Guest essay by Eric Worrall
Don’t mention the “N” word; The Strategist thinks the New Zealand Navy receiving money from the Treasury, then paying that money back to the Treasury to purchase carbon credits is some kind of achievement. And they should consider purchasing an electric tender for VIPs.
Navies must reduce their carbon emissions in the face of climate change
30 Mar 2021 | Anthony Bergin
The Royal New Zealand Navy recently launched its own journal, which aims to build the service’s professionalism and ‘engage and exchange views with all those who have an interest in naval and maritime affairs’. The most eye-catching contribution in the inaugural edition is by the RNZN’s chief naval architect, Chris Howard, with the provocative title ‘Toward a zero carbon navy’. It’s a fascinating read.
In November 2019, New Zealand’s parliament passed the Climate Change Response (Zero Carbon) Amendment Act. Net emissions of all greenhouse gases, except methane, are to be reduced to zero by 2050. The act requires all parts of society to examine their emissions levels and reduce them wherever possible and practicable.
There aren’t any net-zero-carbon navies. But the RNZN is the only navy paying into an emissions trading scheme. It pays New Zealand’s treasury a capped price of NZ$25 per tonne of carbon dioxide equivalent and receives a substantial rebate for fuel assessed as burned overseas on task. That’s because those emissions are deemed international and so fall outside the scope of the national scheme.
While not sceptical, Howard is realistic about the difficulties of reducing the carbon footprints of navies: ‘[F]or the next few decades, it seems probable that most naval ships worldwide will continue to rely on diesel fuel.’ But he suggests that the RNZN could, for example, showcase a green-ship technological commitment by acquiring an all-electric vessel as a tender or future VIP barge. (New Zealand’s first all-electric passenger ferry is currently being constructed locally.) Autonomous maritime vessels such as solar-powered wave gliders could also help monitor New Zealand’s large offshore zone.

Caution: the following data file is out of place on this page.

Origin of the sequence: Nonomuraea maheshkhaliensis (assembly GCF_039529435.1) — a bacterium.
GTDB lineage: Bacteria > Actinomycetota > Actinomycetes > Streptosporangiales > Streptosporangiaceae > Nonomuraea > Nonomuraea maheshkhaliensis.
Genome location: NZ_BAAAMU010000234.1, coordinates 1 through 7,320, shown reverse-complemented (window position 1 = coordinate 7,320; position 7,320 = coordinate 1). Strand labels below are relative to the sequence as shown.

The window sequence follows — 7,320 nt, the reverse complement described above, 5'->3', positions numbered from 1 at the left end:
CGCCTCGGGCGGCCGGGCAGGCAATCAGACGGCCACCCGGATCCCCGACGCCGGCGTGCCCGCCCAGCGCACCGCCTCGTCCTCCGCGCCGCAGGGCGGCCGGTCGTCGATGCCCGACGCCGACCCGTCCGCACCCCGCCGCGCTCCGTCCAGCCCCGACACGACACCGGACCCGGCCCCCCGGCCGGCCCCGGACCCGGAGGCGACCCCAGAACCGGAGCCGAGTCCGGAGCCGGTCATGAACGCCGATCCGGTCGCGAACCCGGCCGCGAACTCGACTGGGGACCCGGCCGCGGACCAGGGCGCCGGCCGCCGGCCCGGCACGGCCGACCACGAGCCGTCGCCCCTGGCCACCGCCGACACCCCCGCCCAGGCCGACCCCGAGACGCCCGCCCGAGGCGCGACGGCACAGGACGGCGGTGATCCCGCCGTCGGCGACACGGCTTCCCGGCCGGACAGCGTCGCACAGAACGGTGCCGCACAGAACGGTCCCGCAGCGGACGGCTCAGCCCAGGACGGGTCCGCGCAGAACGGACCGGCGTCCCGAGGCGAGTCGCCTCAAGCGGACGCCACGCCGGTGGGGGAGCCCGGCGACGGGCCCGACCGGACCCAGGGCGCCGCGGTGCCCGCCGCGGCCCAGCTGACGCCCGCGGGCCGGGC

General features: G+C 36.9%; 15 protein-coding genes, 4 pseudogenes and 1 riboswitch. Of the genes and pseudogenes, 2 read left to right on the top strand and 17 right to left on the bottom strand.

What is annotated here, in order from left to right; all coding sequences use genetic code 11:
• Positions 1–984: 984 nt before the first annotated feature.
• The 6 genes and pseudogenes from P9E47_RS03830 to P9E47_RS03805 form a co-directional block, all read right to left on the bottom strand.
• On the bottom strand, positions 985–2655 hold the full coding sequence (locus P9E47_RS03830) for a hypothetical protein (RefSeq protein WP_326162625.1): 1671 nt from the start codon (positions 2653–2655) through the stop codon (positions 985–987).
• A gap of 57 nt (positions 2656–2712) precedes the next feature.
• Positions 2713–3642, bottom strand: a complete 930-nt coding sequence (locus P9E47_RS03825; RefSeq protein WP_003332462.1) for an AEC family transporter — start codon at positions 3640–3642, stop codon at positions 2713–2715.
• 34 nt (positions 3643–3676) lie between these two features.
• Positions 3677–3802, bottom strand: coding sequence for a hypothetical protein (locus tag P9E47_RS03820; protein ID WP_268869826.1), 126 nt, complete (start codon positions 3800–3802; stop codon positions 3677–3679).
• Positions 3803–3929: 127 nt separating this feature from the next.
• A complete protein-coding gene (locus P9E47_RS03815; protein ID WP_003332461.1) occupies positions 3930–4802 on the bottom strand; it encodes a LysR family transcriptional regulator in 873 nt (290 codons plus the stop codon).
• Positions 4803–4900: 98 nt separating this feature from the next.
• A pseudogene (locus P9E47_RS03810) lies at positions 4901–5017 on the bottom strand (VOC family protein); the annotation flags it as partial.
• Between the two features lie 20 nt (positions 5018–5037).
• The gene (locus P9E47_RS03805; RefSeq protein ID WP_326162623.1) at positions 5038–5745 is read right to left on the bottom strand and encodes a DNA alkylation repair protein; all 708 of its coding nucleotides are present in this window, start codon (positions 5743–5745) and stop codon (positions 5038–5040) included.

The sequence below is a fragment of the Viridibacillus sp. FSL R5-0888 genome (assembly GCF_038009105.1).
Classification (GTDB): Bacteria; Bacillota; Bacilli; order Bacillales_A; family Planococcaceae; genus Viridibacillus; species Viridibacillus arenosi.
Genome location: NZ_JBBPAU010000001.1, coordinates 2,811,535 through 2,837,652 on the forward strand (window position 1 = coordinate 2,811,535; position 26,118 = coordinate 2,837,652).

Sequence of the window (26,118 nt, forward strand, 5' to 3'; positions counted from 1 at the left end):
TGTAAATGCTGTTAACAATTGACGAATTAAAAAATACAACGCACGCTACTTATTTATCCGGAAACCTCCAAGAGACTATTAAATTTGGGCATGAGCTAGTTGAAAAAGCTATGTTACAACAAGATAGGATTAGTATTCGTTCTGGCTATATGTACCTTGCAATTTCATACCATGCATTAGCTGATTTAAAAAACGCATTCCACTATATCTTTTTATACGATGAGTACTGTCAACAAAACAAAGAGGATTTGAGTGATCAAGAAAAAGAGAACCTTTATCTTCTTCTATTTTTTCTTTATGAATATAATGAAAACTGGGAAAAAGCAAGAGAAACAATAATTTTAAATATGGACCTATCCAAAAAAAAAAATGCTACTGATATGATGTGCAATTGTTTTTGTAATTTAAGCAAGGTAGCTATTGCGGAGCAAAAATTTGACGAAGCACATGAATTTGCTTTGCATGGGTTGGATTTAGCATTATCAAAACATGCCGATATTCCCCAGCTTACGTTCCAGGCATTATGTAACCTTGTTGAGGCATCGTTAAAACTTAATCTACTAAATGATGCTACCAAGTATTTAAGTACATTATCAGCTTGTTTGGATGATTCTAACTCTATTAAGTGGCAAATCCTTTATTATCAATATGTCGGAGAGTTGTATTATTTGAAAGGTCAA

…Read more: https://www.aspistrategist.org.au/navies-must-reduce-their-carbon-emissions-in-the-face-of-climate-change/
Zero carbon nuclear reactors for ships are a mature technology, and can be scaled right down – the smallest NASA fission reactors generate 10KW or less. So it seems entirely feasible to build reactors to power every class of naval ship other than small tenders.
But New Zealand is so anti-nuclear they don’t even want visits from US warships.
There are no serious alternatives to nuclear power, the days of naval sailboats are long gone. So New Zealand appears to be focussing on token gestures, like a circular carbon credit money shuffling system between the Treasury and the Navy, adding a bit of bio-diesel which they haven’t got the means to produce themselves, and wondering if they should build a battery powered boat for VIP photo opportunities.
New Zealand might think they don’t need a serious Navy, but New Zealand would be an obvious staging place for an international response to an attempt to invade Australia – large enough to supply food and a base of operations, far enough from Australia to be outside the range of all but the longest range bombers. A hypothetical aggressor might decide to attack New Zealand first, at the very least they might attempt to destroy New Zealands’ ports and maritime infrastructure, and block New Zealand’s harbours with wrecked civilian ships, if they think New Zealand is an easy target.
Nuclear submarines at least would be a tremendous low carbon deterrent. Even if port and maritime infrastructure in Australia and New Zealand was destroyed by long range bombardment, a decent fleet of Australian or New Zealand Nuclear submarines could seriously hamper long naval supply lines, by sneaking in, destroying convoy ships, then a quick sprint underwater to San Diego or Hawaii for resupply.
Both New Zealand and Australian politicians are too timid to embrace this obvious defensive strategy. The conventional submarines Australia favours would be utterly dependent on resupply from Australia, they don’t have the range of nuclear submarines.